Soil biota in natural and managed plant communities ... - CBCS 2013

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Soil biota in natural and managed plant communities ... - CBCS 2013

Soil biota in natural and managed plantcommunities: progress, challenges andopportunitiesPedro M. Antunes


We don’t understand…! …why some plant species are highly abundant while othersoccur at low densities


SystemsNatural Agriculture Invaded


Proposed frameworks to explain why someplants are abundant and others are rare! Resource partitioningH. L. Reynolds et al., 2003 Ecology


de Deyn and van der Putten 2005, TREE! Resource partitioningwhile neglecting plantmicrobe interactions failsto explain plantcommunity dynamics(Miller et al., 2005; Beveret al., 2012)! The role of below-groundsoil organisms interactingwith plant roots has beengaining increasingattention in recent years! However, themechanisms regulatingthese processes are verypoorly understood


de Deyn and van der Putten 2005, TREEUnknown (rhizosphere)biodiversityThe Fungi: 1, 2, 3 ,… 5.1 million species? (Blackwell, 2011)


The concept of feedbackBever et al. 2013, Ann. Rev. Microbiol.


Feedbacks and plant communities - evidenceKlironomos 2002, Nature 417:67


Mycorrhizal fungiwith AMFwithout AMF


Source: Jim Deacon and Thomas Fester


Schüßler and Walker 2010


Rillig et al 2010. Soil Biol BiochemSoil responsesGlucoseROCSoil! AM fungi alone can be sufficient to form and/or maintainwater-stable soil macroaggregates


Questions – biotic interactions! Can plant and soil responses be predicted based onbiota identity?! How important is pathogen protection by AMF?! Are local adaptations to environmental conditionsimportant for symbiotic functioning and, thus, to plantgrowth responses?


Biomass responsesPlant growth4 AMF species?Can plant growth responses to AMF be predicted based on AMF identity?


Three plant species...Achillea millefolium(Asteraceae)Bromus inermis(Poaceae)Medicago sativa(Fabaceae)


... each inoculated with 56 AM isolates of 16 species(or left uninoculated) most of which were obtained fromINVAM (International Culture Collection of Vesicular Arbuscular Mycorrhizal Fungi)Glomerales (Gr. A + B)Diversi -sporalesArchaeosporalesParaglomeralesused AM genera (# sp.):Glomus (3+2)Acaulospora (2)Entrophospora (2)Glomus Gr. C,DiversisporaPacisporaGigaspora (2)Scutellospora (2)Archaeospora (2)GeosiphonParaglomus (1)Gl. mosseaeSc. heterogamasources: phylogenetic tree: http://www.tolweb.org/treepictures: http://invam.caf.wvu.eduAr. leptoticha


... individual plants of each AM isolate * host combination (n= 10)were grown in 500 ml containers; (total of 1740 replicate units)


Mycorrhizal plants grew 17% larger than controls...Growth promotion relative to controls40%30%Medicago20%Achillea10%Bromus0%12 16 20Harvest time [weeks]... and the plant species differin their overall “responsiveness”Koch, Antunes, Maherali and Klironomos (submitted)


Koch, Antunes, Maherali and Klironomos (submitted)


Antunes et al 2006, Soil Biol BiochemMutualism-mutualism interactionsNodules 10.8 aArbuscules: 32 aHyphae: 58 aNodules 6.6 bArbuscules: 22 bHyphae: 37 b


OOOOOHHHHHHHHB. japonicumCellmembrane123253RRLegend:Myc factorNod factorChitinaseRReceptorOOOOHHHHHHHHHHOOOOOHHHHHHHHHHOOOOOHHHHHHHHHHHHGenisteinDaidzeinCoumestrolGlyciteinOOOOHHHHHHHHHHHHFormononetin5?? OOOOOHHHHHHHHHHOOOOHHHHHHHHHHOOOOOHHHHHHHHOOOOOHHHHHHHHHHHHOOOOHHHHHHHHHHHHFurther expression ofprotein and enzymesinvolved in thesynthesis of flavonoidsFlavonoidsLCOs: Lipochitooligosaccharides4LCOsAMF hypha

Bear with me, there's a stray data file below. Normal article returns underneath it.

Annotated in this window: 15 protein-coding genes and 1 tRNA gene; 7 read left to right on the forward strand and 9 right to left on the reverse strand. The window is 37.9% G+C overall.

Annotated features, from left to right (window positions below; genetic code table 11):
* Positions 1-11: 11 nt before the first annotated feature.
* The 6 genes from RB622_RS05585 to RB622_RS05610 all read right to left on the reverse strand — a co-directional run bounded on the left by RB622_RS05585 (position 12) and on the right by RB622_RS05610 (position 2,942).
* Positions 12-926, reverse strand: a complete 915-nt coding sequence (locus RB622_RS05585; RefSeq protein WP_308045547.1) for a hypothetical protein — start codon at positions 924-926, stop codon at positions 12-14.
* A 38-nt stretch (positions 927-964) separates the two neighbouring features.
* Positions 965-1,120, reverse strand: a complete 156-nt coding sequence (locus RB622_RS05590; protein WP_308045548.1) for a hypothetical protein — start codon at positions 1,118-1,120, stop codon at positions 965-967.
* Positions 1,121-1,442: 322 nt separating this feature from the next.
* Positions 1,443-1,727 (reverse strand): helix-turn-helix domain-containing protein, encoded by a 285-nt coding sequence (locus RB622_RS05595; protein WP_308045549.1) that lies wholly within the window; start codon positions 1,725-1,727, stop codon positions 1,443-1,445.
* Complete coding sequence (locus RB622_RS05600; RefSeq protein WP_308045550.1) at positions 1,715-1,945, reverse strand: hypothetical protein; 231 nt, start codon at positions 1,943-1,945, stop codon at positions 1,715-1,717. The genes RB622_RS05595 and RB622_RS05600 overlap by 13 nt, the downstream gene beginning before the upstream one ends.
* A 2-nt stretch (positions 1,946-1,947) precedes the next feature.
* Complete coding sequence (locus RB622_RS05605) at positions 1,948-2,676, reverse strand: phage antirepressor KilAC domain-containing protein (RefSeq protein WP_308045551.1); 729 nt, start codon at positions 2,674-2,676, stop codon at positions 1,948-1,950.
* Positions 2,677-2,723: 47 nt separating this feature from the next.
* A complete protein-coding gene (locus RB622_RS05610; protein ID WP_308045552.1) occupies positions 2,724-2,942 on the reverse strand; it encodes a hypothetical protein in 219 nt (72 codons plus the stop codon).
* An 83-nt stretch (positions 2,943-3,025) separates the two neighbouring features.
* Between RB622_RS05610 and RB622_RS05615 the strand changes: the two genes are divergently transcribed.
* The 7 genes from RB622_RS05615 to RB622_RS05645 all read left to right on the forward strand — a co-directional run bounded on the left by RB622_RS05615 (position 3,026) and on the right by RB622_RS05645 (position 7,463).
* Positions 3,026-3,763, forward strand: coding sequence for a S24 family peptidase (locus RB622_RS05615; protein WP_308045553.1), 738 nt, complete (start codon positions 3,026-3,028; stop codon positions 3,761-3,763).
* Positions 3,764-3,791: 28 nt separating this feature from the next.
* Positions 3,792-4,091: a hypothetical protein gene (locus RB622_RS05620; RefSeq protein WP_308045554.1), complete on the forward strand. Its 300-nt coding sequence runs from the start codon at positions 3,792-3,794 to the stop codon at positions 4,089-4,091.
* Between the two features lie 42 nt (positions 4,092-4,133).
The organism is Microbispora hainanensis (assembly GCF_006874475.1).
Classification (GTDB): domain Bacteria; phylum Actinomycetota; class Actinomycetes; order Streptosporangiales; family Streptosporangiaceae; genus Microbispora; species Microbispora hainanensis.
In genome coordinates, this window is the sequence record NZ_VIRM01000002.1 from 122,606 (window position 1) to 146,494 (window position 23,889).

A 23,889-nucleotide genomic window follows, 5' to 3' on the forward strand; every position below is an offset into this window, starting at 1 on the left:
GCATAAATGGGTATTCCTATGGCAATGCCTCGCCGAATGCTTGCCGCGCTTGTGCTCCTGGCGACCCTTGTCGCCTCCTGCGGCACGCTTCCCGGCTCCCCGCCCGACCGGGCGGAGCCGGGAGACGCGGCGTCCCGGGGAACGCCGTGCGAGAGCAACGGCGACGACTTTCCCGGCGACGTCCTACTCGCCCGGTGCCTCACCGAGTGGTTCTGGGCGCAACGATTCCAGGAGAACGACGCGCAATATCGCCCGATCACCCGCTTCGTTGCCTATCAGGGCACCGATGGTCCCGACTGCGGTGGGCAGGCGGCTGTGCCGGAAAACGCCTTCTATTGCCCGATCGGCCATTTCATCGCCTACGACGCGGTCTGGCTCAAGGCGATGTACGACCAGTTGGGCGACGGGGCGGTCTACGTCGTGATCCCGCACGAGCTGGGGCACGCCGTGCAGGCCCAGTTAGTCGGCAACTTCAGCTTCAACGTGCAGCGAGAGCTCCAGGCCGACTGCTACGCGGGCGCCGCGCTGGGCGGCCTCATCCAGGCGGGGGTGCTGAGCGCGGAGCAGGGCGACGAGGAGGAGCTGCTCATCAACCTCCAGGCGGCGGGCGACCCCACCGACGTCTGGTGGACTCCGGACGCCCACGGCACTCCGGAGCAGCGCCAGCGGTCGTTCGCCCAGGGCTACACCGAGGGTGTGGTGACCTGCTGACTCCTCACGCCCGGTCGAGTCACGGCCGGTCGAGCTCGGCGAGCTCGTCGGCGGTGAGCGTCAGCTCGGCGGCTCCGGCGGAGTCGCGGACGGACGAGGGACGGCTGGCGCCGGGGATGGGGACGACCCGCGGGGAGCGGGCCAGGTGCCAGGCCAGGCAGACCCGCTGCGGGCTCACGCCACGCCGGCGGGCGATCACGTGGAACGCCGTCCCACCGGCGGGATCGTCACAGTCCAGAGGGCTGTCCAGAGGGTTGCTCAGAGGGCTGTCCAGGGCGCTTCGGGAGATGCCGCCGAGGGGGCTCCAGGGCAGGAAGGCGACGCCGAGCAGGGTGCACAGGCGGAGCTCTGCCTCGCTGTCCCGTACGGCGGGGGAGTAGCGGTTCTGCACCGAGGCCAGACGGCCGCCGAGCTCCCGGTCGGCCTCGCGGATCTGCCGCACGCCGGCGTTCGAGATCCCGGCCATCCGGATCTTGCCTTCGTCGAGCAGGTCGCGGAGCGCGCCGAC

Other responses – AMF- pathogen interactionsNewsham et al., 1995, J. Ecol. 83:991


Wehner et al., 2010 Pedobiol.Plant pathogen protection byarbuscular mycorrhizas: A role forfungal diversity?! Improved nutrient status of the host plant! Competitive interactions with pathogenic fungi! Architectural changes in the root system! Microbial community changes in the rhizosphere! Activation of plant defense mechanisms


Indigenous arbuscular mycorrhizalfungal assemblages protectgrassland host plants from pathogens


The study site (ODERHÄNGE MALLNOW)


Experimental design14 plants x 4 Soil microbial treatments x 10 replicates = 980 conetainers


ResultsWehner et al., 2011, PLosOne


ResultsWehner et al., 2011, PLosOne


Isolate Identity Determines PlantTolerance to Pathogen Attack inAssembled Mycorrhizal communities


ResultsCONTROLPATHOGENLewandowski et al., PLoSONE 2013


Local adaptations


What we don’t knowLittle is known about the microbial andfunctional diversity responsible for plant-soilfeedbacksopening the black box


Reconstruc*ng,the,early,evolu*on,of,Fungi,using,a,six6gene,phylogenyNature,443,,8186822:,2006


Balance between pathogens andmutualisms and how do theyinteract?! Integrating pyrosequencing, with functional responseexperiments to create database of abundant andkeystone species! Take into consideration co-adaptation in the study ofbest consortia


New methods to determine functionaloutcomes - pyrosequencing


Answers! Does mutualism prevail across the Glomeromycota?! Yes! Can plant responses to AMF be predicted based on AMF species identity?! No! How important is pathogen protection?! Some preliminary evidence that it might be important! Are AMF adaptations to environmental conditions important for symbioticfunctioning and, thus, to plant growth responses?! Evidence for biogeographical structure


Acknowledgements! Prof. John Klironomos UBC Okanagan! Prof. Cristina Cruz FCUL! Prof. Filomena Caeiro FCUL! Prof. Matthias Rillig Free University Berlin! Prof. Joe Morton University of West Virginia (INVAM)! Dr. Alexander Koch UBC Okanagan! Jeannine Wehner, Anika Lehman (Berlin), Teresa Dias, LauraSanderson, Thaddeus Lewandowski (Algoma University), MartaDelgado (FCUL)

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